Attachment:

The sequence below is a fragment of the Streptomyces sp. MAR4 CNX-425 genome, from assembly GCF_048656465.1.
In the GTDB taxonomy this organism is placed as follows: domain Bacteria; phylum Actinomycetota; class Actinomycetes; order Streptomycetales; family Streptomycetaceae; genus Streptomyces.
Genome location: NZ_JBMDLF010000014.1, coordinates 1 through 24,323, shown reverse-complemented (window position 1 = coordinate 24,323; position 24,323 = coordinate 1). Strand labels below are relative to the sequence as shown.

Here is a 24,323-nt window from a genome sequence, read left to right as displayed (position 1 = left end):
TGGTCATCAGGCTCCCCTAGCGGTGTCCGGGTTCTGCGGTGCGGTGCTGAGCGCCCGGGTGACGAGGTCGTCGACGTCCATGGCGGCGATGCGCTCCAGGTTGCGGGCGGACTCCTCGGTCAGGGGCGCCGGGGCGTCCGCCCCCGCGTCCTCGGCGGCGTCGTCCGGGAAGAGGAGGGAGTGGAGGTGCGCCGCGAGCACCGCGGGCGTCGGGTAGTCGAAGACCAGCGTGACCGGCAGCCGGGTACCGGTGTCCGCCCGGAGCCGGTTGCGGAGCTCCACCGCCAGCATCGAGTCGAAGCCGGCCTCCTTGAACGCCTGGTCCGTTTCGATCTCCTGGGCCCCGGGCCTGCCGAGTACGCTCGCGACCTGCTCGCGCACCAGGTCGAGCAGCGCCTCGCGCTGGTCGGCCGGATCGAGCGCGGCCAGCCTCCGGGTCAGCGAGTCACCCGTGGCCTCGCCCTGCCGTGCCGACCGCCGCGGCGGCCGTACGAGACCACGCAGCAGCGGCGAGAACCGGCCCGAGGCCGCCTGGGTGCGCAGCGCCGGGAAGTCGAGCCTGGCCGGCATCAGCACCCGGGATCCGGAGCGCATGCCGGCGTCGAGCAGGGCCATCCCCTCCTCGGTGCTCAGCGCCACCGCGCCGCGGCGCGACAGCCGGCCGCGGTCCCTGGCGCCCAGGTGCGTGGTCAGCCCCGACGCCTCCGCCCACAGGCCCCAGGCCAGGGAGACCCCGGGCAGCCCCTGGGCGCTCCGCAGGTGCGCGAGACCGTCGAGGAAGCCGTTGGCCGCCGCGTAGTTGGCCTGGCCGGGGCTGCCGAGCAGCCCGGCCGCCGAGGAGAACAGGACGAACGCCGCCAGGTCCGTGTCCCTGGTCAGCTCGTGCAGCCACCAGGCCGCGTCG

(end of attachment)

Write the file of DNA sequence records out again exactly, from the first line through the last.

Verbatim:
The sequence below is a fragment of the Streptomyces sp. MAR4 CNX-425 genome, from assembly GCF_048656465.1.
In the GTDB taxonomy this organism is placed as follows: domain Bacteria; phylum Actinomycetota; class Actinomycetes; order Streptomycetales; family Streptomycetaceae; genus Streptomyces.
Genome location: NZ_JBMDLF010000014.1, coordinates 1 through 24,323, shown reverse-complemented (window position 1 = coordinate 24,323; position 24,323 = coordinate 1). Strand labels below are relative to the sequence as shown.

Here is a 24,323-nt window from a genome sequence, read left to right as displayed (position 1 = left end):
TGGTCATCAGGCTCCCCTAGCGGTGTCCGGGTTCTGCGGTGCGGTGCTGAGCGCCCGGGTGACGAGGTCGTCGACGTCCATGGCGGCGATGCGCTCCAGGTTGCGGGCGGACTCCTCGGTCAGGGGCGCCGGGGCGTCCGCCCCCGCGTCCTCGGCGGCGTCGTCCGGGAAGAGGAGGGAGTGGAGGTGCGCCGCGAGCACCGCGGGCGTCGGGTAGTCGAAGACCAGCGTGACCGGCAGCCGGGTACCGGTGTCCGCCCGGAGCCGGTTGCGGAGCTCCACCGCCAGCATCGAGTCGAAGCCGGCCTCCTTGAACGCCTGGTCCGTTTCGATCTCCTGGGCCCCGGGCCTGCCGAGTACGCTCGCGACCTGCTCGCGCACCAGGTCGAGCAGCGCCTCGCGCTGGTCGGCCGGATCGAGCGCGGCCAGCCTCCGGGTCAGCGAGTCACCCGTGGCCTCGCCCTGCCGTGCCGACCGCCGCGGCGGCCGTACGAGACCACGCAGCAGCGGCGAGAACCGGCCCGAGGCCGCCTGGGTGCGCAGCGCCGGGAAGTCGAGCCTGGCCGGCATCAGCACCCGGGATCCGGAGCGCATGCCGGCGTCGAGCAGGGCCATCCCCTCCTCGGTGCTCAGCGCCACCGCGCCGCGGCGCGACAGCCGGCCGCGGTCCCTGGCGCCCAGGTGCGTGGTCAGCCCCGACGCCTCCGCCCACAGGCCCCAGGCCAGGGAGACCCCGGGCAGCCCCTGGGCGCTCCGCAGGTGCGCGAGACCGTCGAGGAAGCCGTTGGCCGCCGCGTAGTTGGCCTGGCCGGGGCTGCCGAGCAGCCCGGCCGCCGAGGAGAACAGGACGAACGCCGCCAGGTCCGTGTCCCTGGTCAGCTCGTGCAGCCACCAGGCCGCGTCG